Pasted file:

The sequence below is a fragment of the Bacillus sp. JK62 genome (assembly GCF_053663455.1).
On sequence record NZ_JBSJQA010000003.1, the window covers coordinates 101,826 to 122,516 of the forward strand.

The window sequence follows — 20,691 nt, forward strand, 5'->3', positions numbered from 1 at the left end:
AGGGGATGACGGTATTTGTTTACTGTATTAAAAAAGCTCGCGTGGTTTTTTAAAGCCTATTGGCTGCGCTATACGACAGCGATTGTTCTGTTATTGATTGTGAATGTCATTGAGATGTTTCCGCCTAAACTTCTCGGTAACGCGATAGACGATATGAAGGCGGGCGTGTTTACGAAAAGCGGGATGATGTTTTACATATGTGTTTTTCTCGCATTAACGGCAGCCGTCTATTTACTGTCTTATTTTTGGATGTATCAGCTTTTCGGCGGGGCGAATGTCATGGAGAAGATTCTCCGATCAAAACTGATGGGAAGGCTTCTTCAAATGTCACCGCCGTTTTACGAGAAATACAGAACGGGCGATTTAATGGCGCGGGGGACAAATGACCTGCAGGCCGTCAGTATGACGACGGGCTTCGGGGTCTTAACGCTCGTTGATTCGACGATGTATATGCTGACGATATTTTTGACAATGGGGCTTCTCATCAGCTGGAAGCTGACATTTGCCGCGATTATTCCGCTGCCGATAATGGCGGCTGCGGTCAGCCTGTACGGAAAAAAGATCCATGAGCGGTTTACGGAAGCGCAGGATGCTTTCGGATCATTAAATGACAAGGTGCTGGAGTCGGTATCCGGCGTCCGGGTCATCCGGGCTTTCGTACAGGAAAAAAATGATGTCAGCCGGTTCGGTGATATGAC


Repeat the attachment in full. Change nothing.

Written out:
The sequence below is a fragment of the Bacillus sp. JK62 genome (assembly GCF_053663455.1).
On sequence record NZ_JBSJQA010000003.1, the window covers coordinates 101,826 to 122,516 of the forward strand.

The window sequence follows — 20,691 nt, forward strand, 5'->3', positions numbered from 1 at the left end:
AGGGGATGACGGTATTTGTTTACTGTATTAAAAAAGCTCGCGTGGTTTTTTAAAGCCTATTGGCTGCGCTATACGACAGCGATTGTTCTGTTATTGATTGTGAATGTCATTGAGATGTTTCCGCCTAAACTTCTCGGTAACGCGATAGACGATATGAAGGCGGGCGTGTTTACGAAAAGCGGGATGATGTTTTACATATGTGTTTTTCTCGCATTAACGGCAGCCGTCTATTTACTGTCTTATTTTTGGATGTATCAGCTTTTCGGCGGGGCGAATGTCATGGAGAAGATTCTCCGATCAAAACTGATGGGAAGGCTTCTTCAAATGTCACCGCCGTTTTACGAGAAATACAGAACGGGCGATTTAATGGCGCGGGGGACAAATGACCTGCAGGCCGTCAGTATGACGACGGGCTTCGGGGTCTTAACGCTCGTTGATTCGACGATGTATATGCTGACGATATTTTTGACAATGGGGCTTCTCATCAGCTGGAAGCTGACATTTGCCGCGATTATTCCGCTGCCGATAATGGCGGCTGCGGTCAGCCTGTACGGAAAAAAGATCCATGAGCGGTTTACGGAAGCGCAGGATGCTTTCGGATCATTAAATGACAAGGTGCTGGAGTCGGTATCCGGCGTCCGGGTCATCCGGGCTTTCGTACAGGAAAAAAATGATGTCAGCCGGTTCGGTGATATGAC